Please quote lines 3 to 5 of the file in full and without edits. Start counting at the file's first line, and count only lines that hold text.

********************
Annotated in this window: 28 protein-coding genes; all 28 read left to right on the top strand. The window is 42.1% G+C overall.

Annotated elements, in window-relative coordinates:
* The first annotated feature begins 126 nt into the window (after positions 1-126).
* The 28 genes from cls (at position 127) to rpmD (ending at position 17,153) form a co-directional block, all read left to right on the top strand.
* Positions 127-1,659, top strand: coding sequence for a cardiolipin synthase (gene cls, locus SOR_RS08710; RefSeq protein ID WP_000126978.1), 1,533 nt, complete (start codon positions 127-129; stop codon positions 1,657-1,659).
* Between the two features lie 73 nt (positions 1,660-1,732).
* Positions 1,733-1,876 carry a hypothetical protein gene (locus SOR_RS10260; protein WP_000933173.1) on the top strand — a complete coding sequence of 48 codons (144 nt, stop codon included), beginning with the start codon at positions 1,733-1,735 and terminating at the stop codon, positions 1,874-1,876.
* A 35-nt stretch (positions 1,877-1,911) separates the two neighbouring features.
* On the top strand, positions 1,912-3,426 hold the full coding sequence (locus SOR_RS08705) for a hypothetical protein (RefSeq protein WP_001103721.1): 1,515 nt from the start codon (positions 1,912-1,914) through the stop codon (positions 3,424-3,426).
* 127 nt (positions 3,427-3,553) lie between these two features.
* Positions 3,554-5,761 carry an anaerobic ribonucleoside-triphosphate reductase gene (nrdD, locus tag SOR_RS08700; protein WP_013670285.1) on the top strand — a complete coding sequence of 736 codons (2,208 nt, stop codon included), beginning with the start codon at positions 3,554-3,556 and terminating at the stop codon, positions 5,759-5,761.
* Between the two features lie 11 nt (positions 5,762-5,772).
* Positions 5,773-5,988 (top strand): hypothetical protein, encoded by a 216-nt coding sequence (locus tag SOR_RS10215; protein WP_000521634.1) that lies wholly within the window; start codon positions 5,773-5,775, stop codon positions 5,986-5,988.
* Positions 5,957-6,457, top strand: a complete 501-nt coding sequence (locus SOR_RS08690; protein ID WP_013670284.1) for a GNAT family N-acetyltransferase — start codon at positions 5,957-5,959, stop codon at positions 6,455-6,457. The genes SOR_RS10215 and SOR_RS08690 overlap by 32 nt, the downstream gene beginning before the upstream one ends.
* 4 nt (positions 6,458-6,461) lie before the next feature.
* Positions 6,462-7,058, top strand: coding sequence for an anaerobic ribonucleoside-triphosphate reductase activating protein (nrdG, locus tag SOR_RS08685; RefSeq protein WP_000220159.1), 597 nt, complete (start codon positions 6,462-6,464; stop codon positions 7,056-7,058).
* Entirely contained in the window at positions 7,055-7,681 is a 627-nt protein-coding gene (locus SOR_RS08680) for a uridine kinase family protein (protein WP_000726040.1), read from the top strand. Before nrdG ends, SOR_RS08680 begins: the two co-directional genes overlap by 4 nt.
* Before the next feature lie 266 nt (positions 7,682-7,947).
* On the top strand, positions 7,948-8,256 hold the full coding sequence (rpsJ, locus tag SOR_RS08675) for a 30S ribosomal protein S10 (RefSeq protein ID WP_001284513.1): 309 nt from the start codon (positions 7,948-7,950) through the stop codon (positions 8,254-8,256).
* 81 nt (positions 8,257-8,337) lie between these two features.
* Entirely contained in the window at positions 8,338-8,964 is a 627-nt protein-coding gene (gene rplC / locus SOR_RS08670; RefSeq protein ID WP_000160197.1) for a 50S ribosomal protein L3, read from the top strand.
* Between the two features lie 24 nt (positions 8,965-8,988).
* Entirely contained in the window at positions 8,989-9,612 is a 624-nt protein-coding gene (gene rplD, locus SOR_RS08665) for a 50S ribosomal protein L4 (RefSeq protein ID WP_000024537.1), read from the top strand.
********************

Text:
* The first annotated feature begins 126 nt into the window (after positions 1-126).
* The 28 genes from cls (at position 127) to rpmD (ending at position 17,153) form a co-directional block, all read left to right on the top strand.
* Positions 127-1,659, top strand: coding sequence for a cardiolipin synthase (gene cls, locus SOR_RS08710; RefSeq protein ID WP_000126978.1), 1,533 nt, complete (start codon positions 127-129; stop codon positions 1,657-1,659).